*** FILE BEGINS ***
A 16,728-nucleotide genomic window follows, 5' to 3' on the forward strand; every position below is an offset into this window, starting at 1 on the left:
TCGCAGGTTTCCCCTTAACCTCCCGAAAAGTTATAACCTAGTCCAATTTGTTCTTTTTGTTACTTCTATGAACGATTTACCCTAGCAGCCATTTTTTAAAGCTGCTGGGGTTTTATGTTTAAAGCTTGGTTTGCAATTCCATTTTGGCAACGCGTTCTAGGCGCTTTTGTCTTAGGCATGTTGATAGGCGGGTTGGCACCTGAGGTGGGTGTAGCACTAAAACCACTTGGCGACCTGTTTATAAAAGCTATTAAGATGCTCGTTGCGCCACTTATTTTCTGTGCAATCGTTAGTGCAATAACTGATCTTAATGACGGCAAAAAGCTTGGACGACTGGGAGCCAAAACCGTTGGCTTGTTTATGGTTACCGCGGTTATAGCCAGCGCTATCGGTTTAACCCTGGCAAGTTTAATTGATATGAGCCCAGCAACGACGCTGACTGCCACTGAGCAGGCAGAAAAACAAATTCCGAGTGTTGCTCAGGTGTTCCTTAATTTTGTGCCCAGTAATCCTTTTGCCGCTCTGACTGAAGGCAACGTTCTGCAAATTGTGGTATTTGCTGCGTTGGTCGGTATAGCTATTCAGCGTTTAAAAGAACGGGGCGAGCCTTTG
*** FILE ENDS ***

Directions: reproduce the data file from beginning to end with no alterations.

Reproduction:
A 16,728-nucleotide genomic window follows, 5' to 3' on the forward strand; every position below is an offset into this window, starting at 1 on the left:
TCGCAGGTTTCCCCTTAACCTCCCGAAAAGTTATAACCTAGTCCAATTTGTTCTTTTTGTTACTTCTATGAACGATTTACCCTAGCAGCCATTTTTTAAAGCTGCTGGGGTTTTATGTTTAAAGCTTGGTTTGCAATTCCATTTTGGCAACGCGTTCTAGGCGCTTTTGTCTTAGGCATGTTGATAGGCGGGTTGGCACCTGAGGTGGGTGTAGCACTAAAACCACTTGGCGACCTGTTTATAAAAGCTATTAAGATGCTCGTTGCGCCACTTATTTTCTGTGCAATCGTTAGTGCAATAACTGATCTTAATGACGGCAAAAAGCTTGGACGACTGGGAGCCAAAACCGTTGGCTTGTTTATGGTTACCGCGGTTATAGCCAGCGCTATCGGTTTAACCCTGGCAAGTTTAATTGATATGAGCCCAGCAACGACGCTGACTGCCACTGAGCAGGCAGAAAAACAAATTCCGAGTGTTGCTCAGGTGTTCCTTAATTTTGTGCCCAGTAATCCTTTTGCCGCTCTGACTGAAGGCAACGTTCTGCAAATTGTGGTATTTGCTGCGTTGGTCGGTATAGCTATTCAGCGTTTAAAAGAACGGGGCGAGCCTTTG